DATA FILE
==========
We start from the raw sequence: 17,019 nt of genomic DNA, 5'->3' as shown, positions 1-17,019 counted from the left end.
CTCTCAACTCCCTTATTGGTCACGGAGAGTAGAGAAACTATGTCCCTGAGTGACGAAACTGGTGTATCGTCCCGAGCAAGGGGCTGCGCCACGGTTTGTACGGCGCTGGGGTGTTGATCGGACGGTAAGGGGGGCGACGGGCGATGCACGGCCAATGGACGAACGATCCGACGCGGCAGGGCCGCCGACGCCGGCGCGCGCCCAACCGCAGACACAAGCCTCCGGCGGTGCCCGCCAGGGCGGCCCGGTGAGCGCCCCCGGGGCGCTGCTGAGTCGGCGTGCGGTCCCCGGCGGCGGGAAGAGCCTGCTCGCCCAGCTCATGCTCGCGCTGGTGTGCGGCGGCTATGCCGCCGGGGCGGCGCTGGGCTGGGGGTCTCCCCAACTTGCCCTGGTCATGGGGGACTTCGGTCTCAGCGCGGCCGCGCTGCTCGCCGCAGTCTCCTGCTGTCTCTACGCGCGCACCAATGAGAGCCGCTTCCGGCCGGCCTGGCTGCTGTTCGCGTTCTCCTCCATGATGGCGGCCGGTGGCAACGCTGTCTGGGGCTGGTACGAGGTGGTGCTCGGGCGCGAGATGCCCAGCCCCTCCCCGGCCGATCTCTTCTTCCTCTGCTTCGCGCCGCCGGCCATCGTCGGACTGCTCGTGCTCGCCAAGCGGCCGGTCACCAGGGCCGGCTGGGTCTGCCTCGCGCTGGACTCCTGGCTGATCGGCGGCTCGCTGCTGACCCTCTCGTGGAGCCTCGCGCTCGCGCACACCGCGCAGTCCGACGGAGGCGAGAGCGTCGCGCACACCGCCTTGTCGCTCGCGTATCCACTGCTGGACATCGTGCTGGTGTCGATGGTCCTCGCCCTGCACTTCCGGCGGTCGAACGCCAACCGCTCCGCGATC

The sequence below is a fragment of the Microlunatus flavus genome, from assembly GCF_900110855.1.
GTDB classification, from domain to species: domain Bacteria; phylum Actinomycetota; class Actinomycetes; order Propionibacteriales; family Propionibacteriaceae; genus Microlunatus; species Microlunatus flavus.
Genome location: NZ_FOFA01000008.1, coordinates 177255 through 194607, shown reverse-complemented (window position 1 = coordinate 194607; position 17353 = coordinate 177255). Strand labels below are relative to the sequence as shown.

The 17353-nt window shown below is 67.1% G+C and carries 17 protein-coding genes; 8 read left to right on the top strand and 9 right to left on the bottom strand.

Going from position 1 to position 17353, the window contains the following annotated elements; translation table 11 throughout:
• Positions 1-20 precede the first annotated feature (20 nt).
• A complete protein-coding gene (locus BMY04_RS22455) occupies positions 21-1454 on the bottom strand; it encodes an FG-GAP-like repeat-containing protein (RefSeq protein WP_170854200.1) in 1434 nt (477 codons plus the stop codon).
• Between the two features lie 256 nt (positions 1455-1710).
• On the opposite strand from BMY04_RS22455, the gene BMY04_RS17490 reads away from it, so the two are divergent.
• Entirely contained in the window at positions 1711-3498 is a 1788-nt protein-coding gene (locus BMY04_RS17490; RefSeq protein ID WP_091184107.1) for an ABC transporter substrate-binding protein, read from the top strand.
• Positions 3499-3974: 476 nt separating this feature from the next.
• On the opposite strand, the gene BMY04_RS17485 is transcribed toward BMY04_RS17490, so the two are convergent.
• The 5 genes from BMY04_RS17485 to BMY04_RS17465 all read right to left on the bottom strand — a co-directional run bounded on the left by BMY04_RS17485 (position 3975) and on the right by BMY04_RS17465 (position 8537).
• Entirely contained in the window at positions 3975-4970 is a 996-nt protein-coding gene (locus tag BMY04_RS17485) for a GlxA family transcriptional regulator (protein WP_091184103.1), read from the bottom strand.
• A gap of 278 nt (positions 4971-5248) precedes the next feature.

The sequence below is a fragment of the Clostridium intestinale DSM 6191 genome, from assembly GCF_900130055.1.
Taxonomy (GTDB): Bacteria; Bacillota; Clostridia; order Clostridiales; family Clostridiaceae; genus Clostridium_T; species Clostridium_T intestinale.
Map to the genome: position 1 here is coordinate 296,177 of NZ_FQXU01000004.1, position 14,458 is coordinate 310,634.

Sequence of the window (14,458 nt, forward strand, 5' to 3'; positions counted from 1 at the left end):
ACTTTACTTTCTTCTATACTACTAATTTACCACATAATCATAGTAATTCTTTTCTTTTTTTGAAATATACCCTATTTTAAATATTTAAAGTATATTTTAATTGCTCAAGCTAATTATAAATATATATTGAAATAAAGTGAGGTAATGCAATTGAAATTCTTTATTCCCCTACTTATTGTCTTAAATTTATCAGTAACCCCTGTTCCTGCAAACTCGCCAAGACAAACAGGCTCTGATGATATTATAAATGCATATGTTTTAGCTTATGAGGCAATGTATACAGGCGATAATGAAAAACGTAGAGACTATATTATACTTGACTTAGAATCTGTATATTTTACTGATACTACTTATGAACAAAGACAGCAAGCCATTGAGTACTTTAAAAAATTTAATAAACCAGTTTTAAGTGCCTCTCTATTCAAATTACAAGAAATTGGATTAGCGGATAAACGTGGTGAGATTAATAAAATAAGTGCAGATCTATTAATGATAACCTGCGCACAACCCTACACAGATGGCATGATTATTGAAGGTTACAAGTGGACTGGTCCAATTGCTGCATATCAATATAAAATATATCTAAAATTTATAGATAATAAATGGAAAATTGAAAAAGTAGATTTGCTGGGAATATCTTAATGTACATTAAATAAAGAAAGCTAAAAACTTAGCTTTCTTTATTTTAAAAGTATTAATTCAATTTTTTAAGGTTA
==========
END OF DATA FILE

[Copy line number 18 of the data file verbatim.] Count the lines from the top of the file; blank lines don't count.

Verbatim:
The sequence below is a fragment of the Clostridium intestinale DSM 6191 genome, from assembly GCF_900130055.1.